The currently accepted clinical diagnostic criteria for RLS (WED) are: 1) an urge to move the legs, usually accompanied by an uncomfortable sensation(s); 2) the uncomfortable sensation(s) begins or worsens during periods of rest; 3) the unpleasant sensations are partially or totally relieved by walking/movement; and 4) the urge to move is greater in the evening or night than during the day.1Recently, a fifth criterion has been added: the disorder cannot be accounted for as symptoms primary to another medical or behavioural condition.2,3 This helps differentiate RLS (WED) from other disorders that mimic the symptoms of RLS (WED). Mimics, such as leg cramps, peripheral neuropathy, radiculopathy, arthritic pain and positional discomfort, may make the diagnosis of RLS (WED) difficult3 or may lead to misdiagnosis, causing a negative impact on patient quality of life (QoL).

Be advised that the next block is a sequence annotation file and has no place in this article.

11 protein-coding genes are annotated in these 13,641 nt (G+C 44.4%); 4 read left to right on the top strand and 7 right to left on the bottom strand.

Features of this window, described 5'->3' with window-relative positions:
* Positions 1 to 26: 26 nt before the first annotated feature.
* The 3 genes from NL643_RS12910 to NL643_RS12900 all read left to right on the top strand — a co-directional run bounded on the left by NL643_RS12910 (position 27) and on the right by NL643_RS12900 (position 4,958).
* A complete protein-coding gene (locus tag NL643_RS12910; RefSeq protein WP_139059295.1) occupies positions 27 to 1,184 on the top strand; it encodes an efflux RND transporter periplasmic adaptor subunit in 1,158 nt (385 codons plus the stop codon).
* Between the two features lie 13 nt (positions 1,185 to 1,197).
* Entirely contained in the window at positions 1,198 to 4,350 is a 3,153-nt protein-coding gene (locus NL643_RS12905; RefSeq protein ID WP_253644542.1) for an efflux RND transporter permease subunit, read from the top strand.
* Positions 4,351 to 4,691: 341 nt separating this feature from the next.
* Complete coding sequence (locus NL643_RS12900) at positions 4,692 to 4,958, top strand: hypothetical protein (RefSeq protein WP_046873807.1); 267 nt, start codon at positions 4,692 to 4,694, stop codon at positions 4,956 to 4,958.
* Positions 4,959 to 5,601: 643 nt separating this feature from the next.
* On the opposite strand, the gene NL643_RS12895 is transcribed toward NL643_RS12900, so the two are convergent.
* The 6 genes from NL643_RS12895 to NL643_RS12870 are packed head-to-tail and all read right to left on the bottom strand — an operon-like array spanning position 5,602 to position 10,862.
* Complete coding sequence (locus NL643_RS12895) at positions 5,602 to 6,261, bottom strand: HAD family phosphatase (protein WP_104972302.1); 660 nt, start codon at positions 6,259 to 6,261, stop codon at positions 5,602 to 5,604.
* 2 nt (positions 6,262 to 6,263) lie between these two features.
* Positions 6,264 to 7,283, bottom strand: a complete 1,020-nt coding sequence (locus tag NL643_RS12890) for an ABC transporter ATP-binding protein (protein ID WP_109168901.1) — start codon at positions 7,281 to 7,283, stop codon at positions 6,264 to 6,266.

The full pathology of RLS (WED) is not yet entirely understood, but various studies have linked RLS to several neurological factors, including decreased iron content in the substantia nigra, decreased dopamine neurotransmission in the striatum and increased glutamate levels in the thalamus.4–6 RLS symptom severity can fall across the entire clinical spectrum ranging from mild, moderate, severe, to very severe; it is usually determined by frequency and severity of symptoms, in addition to its impact on patient QoL.7